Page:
Social Security Returns to Snail Mail for Some Statements

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Millions of Americans rely on Social Security for income in retirement or when suffering a disability. But figuring out how much in benefits can be challenging.

That's what makes the Social Security statement -- a rundown of your estimated benefits and what factors into those benefits -- so valuable. The Social Security Administration wants to ensure that those records reach Americans. So it's going back to sending out statements by mail. Sort of.

Snail Mail's Back in Vogue

Social Security statements used to be mailed every year, but three years ago, the agency stopped that and made them available on its website. Yet with only 6 percent of American workers signed up for online access at the My Social Security, lawmakers recommended that it find ways to make sure that people got the information they needed. So those who aren't signed up for online access will get statements mailed to them every five years from ages 25 to 60. The statement includes a general description of benefits and how the agency estimates the benefits you're entitled to receive.

The two most important sections apply specifically to you. One tells how much in benefits you and your family would be eligible to receive from Social Security under certain conditions. The other includes the information the agency has about your lifetime earnings. Your statement therefore helps you plan for your retirement and lets you verify that the agency has the correct figures to calculate your benefits.

The agency looks at how much in Social Security and Medicare payroll taxes you've paid to measure your eligible earnings, and so your earnings history may not include income that wasn't subject to these taxes. If you see mistakes, you should contact the agency right away to get your records corrected. If you don't, you may not get as much money in benefits as you should.

If you have a high income, your earnings for Social Security purposes might differ from your Medicare earnings. That's because Social Security imposes a wage cap. For 2013, any amount over $113,700 was not subject to Social Security taxes, and this year, that amount rose to $117,000. Medicare has no such limits, with taxes applying to your entire earnings.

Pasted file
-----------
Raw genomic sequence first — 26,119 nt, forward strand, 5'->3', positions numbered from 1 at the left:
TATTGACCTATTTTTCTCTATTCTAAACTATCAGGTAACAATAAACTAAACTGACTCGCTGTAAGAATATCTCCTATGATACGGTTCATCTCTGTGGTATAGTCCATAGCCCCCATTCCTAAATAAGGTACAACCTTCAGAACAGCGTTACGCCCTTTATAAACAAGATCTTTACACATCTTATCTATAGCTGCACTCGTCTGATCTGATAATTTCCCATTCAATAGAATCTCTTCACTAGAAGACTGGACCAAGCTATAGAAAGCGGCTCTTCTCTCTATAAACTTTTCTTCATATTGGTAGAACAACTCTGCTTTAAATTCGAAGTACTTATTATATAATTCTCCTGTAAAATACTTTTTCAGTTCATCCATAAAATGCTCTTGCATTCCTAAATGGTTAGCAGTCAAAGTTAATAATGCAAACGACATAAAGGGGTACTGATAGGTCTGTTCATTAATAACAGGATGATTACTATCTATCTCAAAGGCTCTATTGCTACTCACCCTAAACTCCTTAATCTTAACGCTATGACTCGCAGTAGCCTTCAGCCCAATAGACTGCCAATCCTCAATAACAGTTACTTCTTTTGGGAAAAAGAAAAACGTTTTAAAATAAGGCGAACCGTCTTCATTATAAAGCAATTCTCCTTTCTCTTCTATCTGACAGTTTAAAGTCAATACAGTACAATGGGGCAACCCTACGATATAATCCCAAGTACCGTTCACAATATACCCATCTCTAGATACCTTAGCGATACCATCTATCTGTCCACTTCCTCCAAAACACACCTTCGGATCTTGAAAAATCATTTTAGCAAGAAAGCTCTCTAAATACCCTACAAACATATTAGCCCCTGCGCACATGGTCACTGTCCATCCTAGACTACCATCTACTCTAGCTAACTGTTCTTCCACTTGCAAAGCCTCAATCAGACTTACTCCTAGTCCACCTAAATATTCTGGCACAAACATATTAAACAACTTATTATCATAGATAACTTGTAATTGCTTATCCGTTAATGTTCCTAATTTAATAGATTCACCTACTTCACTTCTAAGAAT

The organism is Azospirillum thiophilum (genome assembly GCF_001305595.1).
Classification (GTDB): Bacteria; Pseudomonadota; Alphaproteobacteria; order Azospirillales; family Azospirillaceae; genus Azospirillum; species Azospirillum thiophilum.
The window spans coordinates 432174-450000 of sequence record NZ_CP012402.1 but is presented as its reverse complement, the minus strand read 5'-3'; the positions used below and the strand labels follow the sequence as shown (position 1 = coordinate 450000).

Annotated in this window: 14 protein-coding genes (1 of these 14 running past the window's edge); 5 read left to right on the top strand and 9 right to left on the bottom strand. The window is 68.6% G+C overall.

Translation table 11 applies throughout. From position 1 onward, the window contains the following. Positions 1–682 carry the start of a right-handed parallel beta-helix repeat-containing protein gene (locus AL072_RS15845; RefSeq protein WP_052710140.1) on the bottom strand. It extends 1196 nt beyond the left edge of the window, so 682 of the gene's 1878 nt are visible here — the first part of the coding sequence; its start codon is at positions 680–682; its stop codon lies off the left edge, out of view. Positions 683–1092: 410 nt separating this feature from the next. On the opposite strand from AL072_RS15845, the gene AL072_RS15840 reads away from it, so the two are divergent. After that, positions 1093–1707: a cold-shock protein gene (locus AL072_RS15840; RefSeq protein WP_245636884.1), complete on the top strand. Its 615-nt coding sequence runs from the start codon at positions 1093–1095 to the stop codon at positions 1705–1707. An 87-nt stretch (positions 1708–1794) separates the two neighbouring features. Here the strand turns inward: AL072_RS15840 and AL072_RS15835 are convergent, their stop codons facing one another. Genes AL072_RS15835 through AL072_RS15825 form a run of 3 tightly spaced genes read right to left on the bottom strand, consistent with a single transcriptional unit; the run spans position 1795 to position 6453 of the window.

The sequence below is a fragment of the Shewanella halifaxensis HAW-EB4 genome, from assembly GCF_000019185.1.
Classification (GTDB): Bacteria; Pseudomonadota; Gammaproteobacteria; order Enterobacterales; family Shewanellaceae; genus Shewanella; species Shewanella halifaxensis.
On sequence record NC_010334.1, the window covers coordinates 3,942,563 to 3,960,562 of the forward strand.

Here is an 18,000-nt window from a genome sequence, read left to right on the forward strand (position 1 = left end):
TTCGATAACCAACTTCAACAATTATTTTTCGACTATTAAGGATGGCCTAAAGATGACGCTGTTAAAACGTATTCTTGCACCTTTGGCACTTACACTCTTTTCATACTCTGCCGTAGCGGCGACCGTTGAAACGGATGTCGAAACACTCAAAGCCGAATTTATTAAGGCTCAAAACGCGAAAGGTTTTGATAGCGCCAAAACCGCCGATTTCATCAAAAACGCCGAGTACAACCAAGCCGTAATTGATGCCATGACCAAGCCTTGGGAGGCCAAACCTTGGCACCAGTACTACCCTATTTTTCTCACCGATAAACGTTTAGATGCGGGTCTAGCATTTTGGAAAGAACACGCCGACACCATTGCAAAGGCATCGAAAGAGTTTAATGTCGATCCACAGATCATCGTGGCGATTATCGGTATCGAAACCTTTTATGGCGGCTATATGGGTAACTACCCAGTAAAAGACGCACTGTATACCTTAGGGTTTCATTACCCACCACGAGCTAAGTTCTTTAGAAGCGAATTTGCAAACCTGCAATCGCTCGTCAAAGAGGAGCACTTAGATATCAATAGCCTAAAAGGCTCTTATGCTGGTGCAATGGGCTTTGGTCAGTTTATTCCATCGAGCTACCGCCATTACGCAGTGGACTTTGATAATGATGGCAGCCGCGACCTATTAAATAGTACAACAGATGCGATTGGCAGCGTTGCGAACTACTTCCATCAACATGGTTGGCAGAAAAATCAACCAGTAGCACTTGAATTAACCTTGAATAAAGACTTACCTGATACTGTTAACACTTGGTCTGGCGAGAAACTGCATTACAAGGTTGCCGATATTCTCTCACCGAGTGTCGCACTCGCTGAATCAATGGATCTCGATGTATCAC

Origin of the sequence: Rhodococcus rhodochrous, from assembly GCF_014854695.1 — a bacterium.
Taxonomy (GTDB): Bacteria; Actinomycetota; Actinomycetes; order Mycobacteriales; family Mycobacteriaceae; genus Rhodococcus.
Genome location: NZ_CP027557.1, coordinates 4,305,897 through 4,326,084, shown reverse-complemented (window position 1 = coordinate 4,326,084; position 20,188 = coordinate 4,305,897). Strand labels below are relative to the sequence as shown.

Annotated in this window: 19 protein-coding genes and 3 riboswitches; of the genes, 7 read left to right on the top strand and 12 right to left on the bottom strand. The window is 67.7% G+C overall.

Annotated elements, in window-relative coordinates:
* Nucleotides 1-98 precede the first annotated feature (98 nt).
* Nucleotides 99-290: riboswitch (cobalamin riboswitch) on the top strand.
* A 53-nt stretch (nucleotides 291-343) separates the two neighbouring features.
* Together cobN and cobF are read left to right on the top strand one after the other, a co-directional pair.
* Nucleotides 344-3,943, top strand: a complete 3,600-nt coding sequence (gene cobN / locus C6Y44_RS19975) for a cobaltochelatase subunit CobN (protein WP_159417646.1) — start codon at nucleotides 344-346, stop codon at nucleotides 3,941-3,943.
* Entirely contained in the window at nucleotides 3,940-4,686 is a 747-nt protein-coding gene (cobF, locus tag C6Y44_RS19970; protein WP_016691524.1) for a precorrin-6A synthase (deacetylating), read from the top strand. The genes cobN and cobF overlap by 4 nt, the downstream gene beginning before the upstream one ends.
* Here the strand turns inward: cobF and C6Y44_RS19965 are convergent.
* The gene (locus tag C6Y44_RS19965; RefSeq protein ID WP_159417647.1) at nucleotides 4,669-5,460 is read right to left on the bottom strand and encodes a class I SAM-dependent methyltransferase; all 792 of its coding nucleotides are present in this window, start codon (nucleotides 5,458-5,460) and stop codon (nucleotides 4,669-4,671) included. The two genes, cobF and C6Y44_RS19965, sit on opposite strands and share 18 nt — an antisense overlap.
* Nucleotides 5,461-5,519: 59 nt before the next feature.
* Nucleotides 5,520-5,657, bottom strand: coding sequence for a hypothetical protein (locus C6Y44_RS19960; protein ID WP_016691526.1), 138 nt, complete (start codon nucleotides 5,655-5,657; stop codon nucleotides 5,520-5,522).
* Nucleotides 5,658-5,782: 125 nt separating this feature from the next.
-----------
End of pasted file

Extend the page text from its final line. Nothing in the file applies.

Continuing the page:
A Look at Your Estimated Benefits

The agency assumes that you'll keep earning whatever you made in the most recent year, and then tells you how much you'll get in retirement benefits at various ages and disability benefits if you need them. In addition, it also tells you how much your spouse and children might be eligible to receive after your death.

%VIRTUAL-article-sponsoredlinks%These estimates can tell you the impact of retiring early, at your full retirement age, or later, helping you get a handle on your expected income. Also, they can verify whether you're eligible yet even to receive benefits at all. For example, to get retirement benefits on your work record, you need to have earned a minimum amount during 40 quarters, essentially requiring a 10-year work history at some point during your career. Disability benefits require fewer credits, though they must have been earned more recently. Seeing how much your family would receive if something happens to you is also helpful for insurance and estate planning.

So whether you wait to get your statement in the mail or sign up online now, be sure to look at it. By reading your statement, you can track progress toward a financially secure retirement.

You can follow Motley Fool contributor Dan Caplinger on Twitter @DanCaplinger or on Google Plus.​

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Social Security Returns to Snail Mail for Some Statements
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